The tract of ancient woodland that could be felled for a Center Parcs

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worth forest
worth forest

It is late November, and Worth Forest is suspended in a liminal moment between autumn and winter. Balding oaks, birches and beech trees huddle like grandfathers, honeycomb leaves crunch underfoot and a hare scurries across my path. Out of sight, hedgehogs and dormice construct their homes for the winter. It might sound like the setting for a storybook, but it is anything but. Worth Forest is a war-zone.

Center Parcs is planning to build a £350 million holiday resort in the West Sussex site, a project which conservationists say will “tear the heart” out of the ancient woodland.

The holiday company, which already has five family-friendly parks across the UK, hopes to build up to 900 lodges, erect a “subtropical swimming paradise”, and build roads and car parks at Oldhouse Warren in Worth Forest, not far from Crawley. Gatwick Airport is a 10-minute drive away, and the M23 roars just a few hundred metres away, but in the depths of the forest you wouldn’t know it.

“The forest creates a natural sound buffer from the motorway,” says Michael Brown, member of the Sussex branch of the Campaign to Protect Rural England (CPRE), as we take a stroll along a public right of way.

The path is marshy on this brisk November morning, and as we hopscotch over puddles we do not encounter another soul. We are not able to enter Oldhouse Warren itself, which is privately owned by the Cowdray Estate and fenced off, but within it lies an ecosystem that has existed here for centuries.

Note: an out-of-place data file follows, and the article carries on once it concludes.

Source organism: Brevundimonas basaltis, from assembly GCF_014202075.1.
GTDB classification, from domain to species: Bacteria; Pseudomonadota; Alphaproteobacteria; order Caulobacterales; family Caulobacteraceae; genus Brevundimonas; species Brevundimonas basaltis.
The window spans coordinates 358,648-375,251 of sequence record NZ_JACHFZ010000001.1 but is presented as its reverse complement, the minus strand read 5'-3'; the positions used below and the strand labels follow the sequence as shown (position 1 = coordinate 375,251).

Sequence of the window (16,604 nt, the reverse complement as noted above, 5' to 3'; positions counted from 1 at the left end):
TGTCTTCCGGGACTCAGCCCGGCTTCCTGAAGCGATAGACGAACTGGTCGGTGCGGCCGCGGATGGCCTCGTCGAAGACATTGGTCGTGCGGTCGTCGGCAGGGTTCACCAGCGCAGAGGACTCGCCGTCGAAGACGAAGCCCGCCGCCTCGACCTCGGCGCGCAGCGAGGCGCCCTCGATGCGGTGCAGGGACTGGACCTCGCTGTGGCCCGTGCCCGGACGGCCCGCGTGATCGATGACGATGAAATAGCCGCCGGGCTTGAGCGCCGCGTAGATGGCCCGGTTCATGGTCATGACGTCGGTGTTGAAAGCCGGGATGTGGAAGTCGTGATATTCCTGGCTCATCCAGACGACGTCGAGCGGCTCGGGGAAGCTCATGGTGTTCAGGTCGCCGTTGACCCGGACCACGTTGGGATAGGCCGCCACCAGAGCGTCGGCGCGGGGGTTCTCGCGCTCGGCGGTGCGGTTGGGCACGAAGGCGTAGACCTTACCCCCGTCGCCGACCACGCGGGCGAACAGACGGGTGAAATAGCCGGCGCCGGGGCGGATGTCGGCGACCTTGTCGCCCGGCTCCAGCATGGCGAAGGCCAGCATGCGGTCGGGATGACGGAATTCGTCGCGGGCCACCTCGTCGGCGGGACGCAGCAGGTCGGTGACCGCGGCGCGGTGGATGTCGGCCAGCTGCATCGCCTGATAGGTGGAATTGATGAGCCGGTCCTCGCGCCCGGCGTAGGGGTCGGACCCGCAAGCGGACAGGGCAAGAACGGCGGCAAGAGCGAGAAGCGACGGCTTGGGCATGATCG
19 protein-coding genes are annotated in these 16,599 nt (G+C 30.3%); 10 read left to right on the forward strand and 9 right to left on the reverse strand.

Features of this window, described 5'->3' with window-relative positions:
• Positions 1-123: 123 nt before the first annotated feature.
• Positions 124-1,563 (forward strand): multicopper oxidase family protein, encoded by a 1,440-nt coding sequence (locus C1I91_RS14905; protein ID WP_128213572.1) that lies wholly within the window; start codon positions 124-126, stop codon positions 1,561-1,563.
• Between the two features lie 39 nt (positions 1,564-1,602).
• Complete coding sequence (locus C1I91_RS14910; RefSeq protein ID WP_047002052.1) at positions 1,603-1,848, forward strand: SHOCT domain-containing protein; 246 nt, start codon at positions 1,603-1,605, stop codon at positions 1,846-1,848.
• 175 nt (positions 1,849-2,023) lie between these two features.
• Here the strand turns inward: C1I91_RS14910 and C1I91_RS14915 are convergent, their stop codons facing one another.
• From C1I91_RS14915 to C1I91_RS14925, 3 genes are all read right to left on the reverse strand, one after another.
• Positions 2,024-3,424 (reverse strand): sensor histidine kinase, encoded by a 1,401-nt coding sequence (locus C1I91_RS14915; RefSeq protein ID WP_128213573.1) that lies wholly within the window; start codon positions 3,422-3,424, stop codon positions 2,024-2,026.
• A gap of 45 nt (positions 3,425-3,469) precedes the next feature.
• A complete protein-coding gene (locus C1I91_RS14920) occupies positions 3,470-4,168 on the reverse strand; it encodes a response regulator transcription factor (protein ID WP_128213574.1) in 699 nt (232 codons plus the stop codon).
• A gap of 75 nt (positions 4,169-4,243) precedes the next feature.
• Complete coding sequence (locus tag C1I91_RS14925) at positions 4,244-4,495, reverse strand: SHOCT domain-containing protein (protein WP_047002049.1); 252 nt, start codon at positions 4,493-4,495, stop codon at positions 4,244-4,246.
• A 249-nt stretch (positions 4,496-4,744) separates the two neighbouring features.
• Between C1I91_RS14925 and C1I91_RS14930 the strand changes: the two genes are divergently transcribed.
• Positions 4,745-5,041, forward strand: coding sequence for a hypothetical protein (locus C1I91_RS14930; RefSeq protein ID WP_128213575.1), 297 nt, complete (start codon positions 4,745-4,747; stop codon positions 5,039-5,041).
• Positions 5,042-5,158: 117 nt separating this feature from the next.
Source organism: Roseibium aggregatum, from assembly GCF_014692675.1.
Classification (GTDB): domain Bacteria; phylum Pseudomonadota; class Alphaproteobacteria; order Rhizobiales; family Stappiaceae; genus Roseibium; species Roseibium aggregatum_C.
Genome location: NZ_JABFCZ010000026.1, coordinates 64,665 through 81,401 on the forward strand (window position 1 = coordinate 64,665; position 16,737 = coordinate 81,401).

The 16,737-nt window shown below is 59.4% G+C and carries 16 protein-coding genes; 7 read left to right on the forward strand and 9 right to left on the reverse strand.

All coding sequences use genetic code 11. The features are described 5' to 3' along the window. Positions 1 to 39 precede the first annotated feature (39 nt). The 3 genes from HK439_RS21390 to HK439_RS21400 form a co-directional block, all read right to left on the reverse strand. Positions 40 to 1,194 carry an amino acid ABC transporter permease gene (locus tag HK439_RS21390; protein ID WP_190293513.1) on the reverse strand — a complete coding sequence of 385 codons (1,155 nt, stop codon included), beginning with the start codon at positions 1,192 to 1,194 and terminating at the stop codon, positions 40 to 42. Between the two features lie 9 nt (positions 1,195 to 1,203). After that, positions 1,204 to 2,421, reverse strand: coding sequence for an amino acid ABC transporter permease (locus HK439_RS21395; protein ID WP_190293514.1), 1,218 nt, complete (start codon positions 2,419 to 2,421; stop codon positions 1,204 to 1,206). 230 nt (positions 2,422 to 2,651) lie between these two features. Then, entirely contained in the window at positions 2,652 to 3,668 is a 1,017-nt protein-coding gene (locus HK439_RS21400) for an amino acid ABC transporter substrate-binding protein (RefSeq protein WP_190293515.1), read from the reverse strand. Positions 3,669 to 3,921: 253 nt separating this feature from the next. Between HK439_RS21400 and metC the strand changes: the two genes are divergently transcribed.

And this is why the Woodland Trust, along with the Sussex Wildlife Trust, CPRE Sussex, the RSPB and Sussex Ornithological Society, is protesting so vehemently against the proposal. Though some of the native deciduous trees in the forest have been felled for younger, fast-growing conifers, this is still a tract of ancient woodland, meaning it has had trees growing on it for at least 400 years (possibly a lot longer), the length of time it takes for the full ecology of a woodland to develop.

hedgehog - Getty
hedgehog - Getty

And of course a woodland is not just about the trees. These are merely the skyscrapers and tower blocks. The bark, roots, leaves, soil, fungi, flowers, moss and fur that lie in between are the infrastructure that holds everything together.

Center Parcs has certainly picked a battle here. Brown points out that the forest has all the “gold medals” of protections: it lies within the High Weald Area of Outstanding Natural Beauty (AONB), it is ancient woodland, it is a designated Biodiversity Opportunity Area (BOA) and, to top it off, lies adjacent to a site of scientific interest.

The scientific intrigue is that Oldhouse Warren lies in a ghyll (a wooded ravine) and its upper slopes are rich with lichens and liverworts, and a rare Atlantic moss that is found in ancient British woodlands. It is also home to a catalogue of birds: marsh tit, goshawk, crossbill and firecrest, and the wood has ‘Schedule 1’ protection status as a breeding ground of threatened species like nightjar, redstart, and the lesser-spotted woodpecker.

“If the system can’t protect an area as prolifically designated as here, what’s the point? What’s left to protect?” asks Brown.

Michaael Brown, Campaign to Protect Rural England
Michaael Brown, Campaign to Protect Rural England